• Thome S.
      • Simmons R.L.
      • Tsung A.
      Surgery for cancer: a trigger for metastases.
      Given the uncertainty of the oncological safety of uterine manipulators in patients with cervical cancer, their use should be limited to patients with removed tumors. A pretherapeutic large loop excision with tumor-free margins may be an indispensable prerequisite for the use of manipulators during MIS if open surgery is not an option.

      References

      1. Matsuo K, Chen L, Mandelbaum RS, Melamed A, Roman LD, Wright JD. Trachelectomy for reproductive-aged women with early-stage cervical cancer: minimally-invasive surgery versus laparotomy. Am J Obstet Gynecol 2019;220:469.e1-469.e13.

        • Ju U.C.
        • Kang W.D.
        • Kim S.M.
        Is the ovarian preservation safe in young women with stages IB–IIA villoglandular adenocarcinoma of the uterine cervix?.
        J Gynecol Oncol. 2018; 218: e54
        • Park J.-Y.
        • Nam J.-H.
        How should gynecologic oncologists react to the unexpected results of LACC trial?.
        J Gynecol Oncol. 2018; 29: e74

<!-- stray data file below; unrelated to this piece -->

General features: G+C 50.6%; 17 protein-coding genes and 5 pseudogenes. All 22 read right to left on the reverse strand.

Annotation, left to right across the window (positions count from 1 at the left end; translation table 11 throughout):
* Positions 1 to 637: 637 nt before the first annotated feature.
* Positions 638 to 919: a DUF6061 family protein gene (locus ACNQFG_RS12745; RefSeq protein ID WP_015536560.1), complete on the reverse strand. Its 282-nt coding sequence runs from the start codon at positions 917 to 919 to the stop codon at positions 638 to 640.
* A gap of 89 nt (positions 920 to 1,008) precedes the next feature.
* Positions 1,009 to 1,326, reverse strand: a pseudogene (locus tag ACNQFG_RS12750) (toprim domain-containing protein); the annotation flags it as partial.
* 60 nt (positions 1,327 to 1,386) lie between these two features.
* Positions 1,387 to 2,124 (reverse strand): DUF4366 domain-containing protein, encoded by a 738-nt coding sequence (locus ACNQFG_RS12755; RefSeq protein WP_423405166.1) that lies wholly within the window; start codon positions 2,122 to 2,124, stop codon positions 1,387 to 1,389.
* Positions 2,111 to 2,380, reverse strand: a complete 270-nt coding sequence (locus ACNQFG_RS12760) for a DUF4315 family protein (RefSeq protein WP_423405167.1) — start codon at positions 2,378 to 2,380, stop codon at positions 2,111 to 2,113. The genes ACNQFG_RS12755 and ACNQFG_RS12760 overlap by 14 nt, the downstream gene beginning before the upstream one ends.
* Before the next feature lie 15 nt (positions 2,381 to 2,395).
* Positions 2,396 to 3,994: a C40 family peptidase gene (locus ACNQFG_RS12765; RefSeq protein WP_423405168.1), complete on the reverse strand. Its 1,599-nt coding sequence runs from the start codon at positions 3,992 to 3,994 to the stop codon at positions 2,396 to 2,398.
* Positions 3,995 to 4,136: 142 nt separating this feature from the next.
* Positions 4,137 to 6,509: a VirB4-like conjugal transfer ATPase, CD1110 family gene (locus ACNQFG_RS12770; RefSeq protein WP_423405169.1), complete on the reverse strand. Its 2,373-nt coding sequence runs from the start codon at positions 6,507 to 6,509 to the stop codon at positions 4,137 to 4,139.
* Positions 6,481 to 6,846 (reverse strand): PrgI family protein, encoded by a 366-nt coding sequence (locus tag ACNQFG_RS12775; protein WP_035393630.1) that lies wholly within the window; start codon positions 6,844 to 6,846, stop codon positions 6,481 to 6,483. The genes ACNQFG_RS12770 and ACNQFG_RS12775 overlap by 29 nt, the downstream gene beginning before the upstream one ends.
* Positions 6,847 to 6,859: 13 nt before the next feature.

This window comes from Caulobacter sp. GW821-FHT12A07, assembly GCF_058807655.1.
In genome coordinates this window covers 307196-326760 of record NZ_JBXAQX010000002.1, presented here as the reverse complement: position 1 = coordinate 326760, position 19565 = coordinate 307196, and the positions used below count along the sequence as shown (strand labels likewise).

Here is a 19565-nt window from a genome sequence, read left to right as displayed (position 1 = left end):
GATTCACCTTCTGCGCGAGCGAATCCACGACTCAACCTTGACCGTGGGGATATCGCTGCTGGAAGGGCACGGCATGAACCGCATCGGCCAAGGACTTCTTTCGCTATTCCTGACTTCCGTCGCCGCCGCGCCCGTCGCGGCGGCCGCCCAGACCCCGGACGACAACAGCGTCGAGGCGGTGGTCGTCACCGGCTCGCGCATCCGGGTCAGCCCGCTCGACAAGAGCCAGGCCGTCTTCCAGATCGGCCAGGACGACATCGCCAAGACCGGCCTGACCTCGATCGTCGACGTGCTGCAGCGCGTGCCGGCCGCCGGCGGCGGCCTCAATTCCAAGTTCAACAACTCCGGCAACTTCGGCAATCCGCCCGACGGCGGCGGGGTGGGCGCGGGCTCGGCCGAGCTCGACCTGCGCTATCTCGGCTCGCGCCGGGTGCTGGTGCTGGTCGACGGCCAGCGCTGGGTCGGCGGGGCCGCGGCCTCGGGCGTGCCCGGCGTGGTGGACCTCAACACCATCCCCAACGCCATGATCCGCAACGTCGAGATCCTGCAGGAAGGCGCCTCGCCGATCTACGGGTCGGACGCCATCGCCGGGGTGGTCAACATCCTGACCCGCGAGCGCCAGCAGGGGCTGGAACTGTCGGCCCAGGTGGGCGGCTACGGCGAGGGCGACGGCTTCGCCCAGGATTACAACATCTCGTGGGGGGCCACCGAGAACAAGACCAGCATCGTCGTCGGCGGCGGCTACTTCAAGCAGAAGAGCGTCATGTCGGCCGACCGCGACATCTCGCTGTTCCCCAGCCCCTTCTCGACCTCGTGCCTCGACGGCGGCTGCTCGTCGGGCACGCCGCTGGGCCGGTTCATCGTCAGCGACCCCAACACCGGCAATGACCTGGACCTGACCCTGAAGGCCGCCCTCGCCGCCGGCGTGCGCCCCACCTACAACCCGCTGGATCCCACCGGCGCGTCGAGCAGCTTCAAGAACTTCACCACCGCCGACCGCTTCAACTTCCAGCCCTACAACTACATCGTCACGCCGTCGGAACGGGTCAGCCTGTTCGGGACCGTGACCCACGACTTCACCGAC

• Thome S.
        • Simmons R.L.
        • Tsung A.
        Surgery for cancer: a trigger for metastases.
        Cancer Res. 2017; 77: 1548-1552

      Linked Article

      • Fertility-sparing surgery for early-stage cervical cancer: does surgical approach have an impact on disease outcomes?
        American Journal of Obstetrics & GynecologyVol. 220Issue 5
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          Historically, laparotomy was the preferred surgical approach for the management of gynecological malignancies. Laparoscopy was introduced in the early 1990s; however, gynecological oncologists were slow to incorporate standard laparoscopic techniques for radical and other complicated pelvic surgeries. This is likely due to the difficult and relatively long learning curve, limits of the technology (2-dimensional view; rigid instruments with limited articulation and rotation), poor ergonomics, longer operative times, and challenging patient factors such as obesity.
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        American Journal of Obstetrics & GynecologyVol. 221Issue 5
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          We appreciate the comments and insights by Dietl et al regarding our recent study.1 The authors expressed their concern regarding uterine manipulator use during minimally invasive radical hysterectomy for early-stage cervical cancer as a risk factor for tumor spillage and dissemination. Several previous studies may support their hypothesis. First, uterine manipulator use during minimally invasive radical hysterectomy for early-stage cervical cancer was associated with increased risk of tumor surface disruption (45% vs 13%) and artificial parametrial tumor carryover (65% vs 29%) compared with laparotomy (both, P<.05).